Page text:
Chan Practice

Chan practice, making space for mind

禪修找尋心靈的空間-心道法師Before Chan practice, we should break through the rigidity in terms of our habitual thinking process. Let’s try to feel our mind first. Some people try Chan practice out of curiosity, some are following the trend, some look for healthiness and longevity, and some anticipate being free from samsara.

In order to exit from samsara, be free from reincarnation, to eradicate afflictions, and seeing our Buddha nature – we need to have an understanding of living and dying. “Who” is reincarnating? There’s got to be an “I” to reincarnate, if not, who is? Is there a real “I” or not? This is something to contemplate on for Chan practice, to find out who am “I”?

This physical body is made up of the Four Primary Elements: earth, water, fire, and air. At death, the elements dissolve and that’s why the body is subject to collapse. Often, people misidentify this body as “I”. When we die, “I” am gone. In fact, the reason of living and dying is because of karmic memories. These memories contain information of whom we’ve interacted with, the attitude of living, and the manners of communicating, and more.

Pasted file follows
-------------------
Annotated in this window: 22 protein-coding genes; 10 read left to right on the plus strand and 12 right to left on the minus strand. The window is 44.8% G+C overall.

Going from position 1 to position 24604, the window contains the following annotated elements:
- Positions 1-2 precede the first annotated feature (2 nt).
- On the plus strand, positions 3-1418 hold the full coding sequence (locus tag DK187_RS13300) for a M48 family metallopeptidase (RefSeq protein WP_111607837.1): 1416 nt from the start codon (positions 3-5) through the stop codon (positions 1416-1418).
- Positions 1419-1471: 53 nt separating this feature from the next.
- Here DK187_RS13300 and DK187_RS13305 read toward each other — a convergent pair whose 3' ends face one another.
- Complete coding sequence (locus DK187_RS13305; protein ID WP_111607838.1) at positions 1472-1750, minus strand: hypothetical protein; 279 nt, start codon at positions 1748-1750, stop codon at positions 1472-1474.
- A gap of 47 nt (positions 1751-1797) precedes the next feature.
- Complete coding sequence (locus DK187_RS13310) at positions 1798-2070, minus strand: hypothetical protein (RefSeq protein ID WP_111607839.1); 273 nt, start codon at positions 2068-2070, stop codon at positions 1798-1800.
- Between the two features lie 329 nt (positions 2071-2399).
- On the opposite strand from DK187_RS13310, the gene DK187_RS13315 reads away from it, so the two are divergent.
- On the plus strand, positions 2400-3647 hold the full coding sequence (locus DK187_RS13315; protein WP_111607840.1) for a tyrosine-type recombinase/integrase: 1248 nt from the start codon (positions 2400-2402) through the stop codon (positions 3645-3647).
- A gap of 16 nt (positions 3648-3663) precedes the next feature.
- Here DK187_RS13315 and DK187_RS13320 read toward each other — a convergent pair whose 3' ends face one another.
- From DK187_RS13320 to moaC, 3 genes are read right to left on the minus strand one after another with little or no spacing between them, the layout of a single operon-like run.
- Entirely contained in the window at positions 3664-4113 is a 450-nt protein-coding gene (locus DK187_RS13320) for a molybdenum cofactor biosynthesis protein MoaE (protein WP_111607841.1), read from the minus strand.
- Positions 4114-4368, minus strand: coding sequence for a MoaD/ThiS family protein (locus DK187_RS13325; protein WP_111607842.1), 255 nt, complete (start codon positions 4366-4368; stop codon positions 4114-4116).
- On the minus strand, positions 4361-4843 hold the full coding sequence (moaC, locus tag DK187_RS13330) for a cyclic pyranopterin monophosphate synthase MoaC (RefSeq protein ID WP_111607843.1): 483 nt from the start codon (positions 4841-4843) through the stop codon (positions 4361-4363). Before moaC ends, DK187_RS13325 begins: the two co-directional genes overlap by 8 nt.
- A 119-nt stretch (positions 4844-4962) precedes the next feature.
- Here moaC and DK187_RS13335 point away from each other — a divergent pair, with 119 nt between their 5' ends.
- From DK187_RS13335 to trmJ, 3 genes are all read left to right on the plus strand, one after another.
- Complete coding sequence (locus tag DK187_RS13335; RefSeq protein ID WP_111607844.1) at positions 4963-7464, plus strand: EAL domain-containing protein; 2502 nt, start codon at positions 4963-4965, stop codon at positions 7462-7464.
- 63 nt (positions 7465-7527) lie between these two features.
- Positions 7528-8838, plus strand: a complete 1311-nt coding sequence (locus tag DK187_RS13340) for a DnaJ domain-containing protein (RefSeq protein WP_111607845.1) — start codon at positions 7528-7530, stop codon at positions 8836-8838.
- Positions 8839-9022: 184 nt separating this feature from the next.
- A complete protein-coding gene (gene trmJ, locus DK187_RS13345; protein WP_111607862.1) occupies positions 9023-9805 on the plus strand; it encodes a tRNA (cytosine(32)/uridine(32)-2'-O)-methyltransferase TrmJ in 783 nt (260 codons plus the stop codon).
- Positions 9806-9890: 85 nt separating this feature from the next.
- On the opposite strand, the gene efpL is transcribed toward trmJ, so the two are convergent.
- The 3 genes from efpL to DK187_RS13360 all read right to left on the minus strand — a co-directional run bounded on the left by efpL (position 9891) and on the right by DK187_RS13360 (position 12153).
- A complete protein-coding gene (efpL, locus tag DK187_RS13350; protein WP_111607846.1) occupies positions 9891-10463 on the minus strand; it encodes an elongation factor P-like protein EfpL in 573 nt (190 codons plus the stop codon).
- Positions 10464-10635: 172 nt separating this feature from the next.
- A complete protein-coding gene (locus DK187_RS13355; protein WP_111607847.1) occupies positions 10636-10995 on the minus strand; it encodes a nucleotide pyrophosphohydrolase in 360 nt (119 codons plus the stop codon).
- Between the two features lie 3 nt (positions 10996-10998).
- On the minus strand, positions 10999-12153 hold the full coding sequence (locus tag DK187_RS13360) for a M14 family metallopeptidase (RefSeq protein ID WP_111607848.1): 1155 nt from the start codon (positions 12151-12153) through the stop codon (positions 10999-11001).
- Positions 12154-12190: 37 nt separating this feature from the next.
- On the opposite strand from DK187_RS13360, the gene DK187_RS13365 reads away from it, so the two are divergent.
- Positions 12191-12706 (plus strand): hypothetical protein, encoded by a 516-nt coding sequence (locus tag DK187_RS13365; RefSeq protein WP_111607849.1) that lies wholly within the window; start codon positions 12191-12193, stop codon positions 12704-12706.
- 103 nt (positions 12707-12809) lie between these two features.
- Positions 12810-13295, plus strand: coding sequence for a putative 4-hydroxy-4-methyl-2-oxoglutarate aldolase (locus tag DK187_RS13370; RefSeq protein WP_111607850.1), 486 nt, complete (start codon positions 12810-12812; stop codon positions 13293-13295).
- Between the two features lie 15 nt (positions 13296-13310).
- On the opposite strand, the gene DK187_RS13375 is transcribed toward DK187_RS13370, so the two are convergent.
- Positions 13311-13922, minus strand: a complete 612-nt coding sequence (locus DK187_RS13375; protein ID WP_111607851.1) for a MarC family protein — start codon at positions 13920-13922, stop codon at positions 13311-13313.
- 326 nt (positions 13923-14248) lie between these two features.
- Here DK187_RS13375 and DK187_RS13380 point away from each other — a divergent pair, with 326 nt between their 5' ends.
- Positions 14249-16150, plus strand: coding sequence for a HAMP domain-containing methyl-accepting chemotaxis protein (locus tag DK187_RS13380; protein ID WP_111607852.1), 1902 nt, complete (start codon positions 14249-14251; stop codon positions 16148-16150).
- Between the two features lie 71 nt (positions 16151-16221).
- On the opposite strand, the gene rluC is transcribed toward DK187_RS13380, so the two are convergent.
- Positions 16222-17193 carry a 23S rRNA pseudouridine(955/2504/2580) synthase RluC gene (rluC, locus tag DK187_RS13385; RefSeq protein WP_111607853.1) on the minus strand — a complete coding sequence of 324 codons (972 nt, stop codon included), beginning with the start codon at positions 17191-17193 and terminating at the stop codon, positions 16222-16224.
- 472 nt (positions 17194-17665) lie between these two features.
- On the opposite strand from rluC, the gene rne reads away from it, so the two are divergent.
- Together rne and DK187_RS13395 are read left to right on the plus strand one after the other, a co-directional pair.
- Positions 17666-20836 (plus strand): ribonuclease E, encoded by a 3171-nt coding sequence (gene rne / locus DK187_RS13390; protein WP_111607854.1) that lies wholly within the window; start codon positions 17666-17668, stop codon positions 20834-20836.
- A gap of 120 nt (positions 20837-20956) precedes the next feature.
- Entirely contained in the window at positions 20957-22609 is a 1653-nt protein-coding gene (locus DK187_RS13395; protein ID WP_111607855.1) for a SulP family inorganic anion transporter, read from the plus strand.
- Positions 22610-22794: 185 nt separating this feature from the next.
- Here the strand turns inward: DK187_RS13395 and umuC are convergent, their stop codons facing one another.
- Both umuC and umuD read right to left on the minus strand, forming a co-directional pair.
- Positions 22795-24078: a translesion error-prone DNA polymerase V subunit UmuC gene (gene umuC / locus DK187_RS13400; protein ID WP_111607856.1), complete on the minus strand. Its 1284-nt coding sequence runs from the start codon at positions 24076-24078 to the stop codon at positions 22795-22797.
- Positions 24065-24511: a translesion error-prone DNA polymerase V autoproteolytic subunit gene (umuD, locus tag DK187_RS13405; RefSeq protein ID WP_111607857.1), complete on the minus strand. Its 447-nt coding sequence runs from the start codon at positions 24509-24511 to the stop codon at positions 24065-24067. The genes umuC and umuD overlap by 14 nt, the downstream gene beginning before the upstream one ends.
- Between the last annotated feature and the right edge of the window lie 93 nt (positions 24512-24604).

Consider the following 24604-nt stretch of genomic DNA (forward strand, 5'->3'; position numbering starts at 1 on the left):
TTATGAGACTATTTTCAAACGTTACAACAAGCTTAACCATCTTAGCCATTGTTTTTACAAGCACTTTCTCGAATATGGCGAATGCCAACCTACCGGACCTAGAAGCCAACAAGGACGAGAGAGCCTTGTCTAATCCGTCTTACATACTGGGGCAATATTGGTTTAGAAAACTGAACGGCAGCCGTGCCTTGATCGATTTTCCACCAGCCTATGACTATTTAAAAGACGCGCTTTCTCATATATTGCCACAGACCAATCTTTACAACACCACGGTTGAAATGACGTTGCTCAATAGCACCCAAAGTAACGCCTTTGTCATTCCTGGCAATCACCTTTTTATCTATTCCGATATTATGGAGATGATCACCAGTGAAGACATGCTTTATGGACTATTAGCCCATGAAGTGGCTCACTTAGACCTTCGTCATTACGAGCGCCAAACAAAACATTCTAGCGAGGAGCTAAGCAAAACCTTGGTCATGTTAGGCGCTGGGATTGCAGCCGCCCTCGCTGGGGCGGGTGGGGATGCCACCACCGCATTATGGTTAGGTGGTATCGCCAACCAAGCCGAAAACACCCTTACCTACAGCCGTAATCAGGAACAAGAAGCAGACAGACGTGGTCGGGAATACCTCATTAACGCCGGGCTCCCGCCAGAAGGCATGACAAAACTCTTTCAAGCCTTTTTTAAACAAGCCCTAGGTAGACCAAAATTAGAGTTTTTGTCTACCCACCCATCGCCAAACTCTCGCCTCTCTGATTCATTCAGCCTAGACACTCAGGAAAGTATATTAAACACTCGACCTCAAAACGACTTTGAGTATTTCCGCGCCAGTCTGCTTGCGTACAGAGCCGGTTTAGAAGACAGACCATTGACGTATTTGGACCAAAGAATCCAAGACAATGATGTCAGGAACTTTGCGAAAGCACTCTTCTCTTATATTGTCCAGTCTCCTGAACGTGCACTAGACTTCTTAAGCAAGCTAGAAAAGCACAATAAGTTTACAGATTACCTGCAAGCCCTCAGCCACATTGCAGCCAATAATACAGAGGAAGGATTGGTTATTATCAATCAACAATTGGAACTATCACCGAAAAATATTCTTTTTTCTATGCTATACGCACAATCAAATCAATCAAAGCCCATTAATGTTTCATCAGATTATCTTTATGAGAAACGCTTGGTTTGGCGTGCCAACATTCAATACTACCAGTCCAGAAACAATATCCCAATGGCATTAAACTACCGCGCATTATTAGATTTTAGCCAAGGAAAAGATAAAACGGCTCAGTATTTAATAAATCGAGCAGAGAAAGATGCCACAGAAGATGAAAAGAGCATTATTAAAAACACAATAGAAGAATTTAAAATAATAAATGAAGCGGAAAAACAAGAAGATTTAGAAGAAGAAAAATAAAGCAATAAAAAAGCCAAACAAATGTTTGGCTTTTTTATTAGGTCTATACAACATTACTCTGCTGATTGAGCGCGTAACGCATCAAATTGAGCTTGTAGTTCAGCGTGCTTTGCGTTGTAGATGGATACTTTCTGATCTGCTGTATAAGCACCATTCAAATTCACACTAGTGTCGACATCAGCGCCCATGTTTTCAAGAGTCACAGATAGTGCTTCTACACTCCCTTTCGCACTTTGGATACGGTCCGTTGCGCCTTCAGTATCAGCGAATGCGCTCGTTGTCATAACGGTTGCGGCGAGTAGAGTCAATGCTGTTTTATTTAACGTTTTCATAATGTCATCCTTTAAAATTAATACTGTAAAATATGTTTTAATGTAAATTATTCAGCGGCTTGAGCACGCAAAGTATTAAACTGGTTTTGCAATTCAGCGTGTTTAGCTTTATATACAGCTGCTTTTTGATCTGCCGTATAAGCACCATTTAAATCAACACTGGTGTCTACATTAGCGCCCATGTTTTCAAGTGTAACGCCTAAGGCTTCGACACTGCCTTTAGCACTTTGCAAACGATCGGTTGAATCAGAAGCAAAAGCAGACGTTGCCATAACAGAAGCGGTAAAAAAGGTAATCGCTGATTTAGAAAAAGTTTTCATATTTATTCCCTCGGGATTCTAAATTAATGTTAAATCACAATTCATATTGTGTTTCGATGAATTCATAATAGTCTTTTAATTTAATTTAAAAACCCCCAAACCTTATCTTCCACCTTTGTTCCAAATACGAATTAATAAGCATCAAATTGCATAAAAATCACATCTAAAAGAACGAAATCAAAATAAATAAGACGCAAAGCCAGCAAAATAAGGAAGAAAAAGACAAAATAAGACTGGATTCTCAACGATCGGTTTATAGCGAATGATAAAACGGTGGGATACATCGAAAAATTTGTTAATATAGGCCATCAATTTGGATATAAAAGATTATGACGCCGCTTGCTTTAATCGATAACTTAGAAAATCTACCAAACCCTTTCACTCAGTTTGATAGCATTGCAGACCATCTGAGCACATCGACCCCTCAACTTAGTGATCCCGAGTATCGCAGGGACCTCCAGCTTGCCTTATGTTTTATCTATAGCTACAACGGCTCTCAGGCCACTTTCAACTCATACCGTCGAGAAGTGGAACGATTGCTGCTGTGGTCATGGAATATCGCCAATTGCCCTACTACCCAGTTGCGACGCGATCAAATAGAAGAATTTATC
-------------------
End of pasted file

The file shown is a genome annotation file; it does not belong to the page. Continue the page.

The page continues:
禪修找尋心靈的空間-心道法師If we know the principle of karmic seeds or memories, we would act appropriately. This is to build up the future environment and interactions. Be mindful of your actions now as they are the factors of your future memory drive and functioning software, may they be good or bad, virtuous or not.

Our mind tags along with phenomena, feelings, and opinions. We internalize the surrounding people, events, and matters to determine our thinking process, opinions, and behavior. We falsely believe that the external constituents make up our mind and who we are. Hence, we become confused. Is that really so? Or maybe not? With this analysis, we can contemplate with mindfulness and would become more diligent with Chan practice.

Chan, is the space of mind. How do we make space for the mind? It is through realization. In this context, the Mandarin Chinese word is “cān wù (參悟)”. “cān(參)” is to figure things out, while “wù (悟)” is to realize or comprehend. Chan – is to make space for the mind.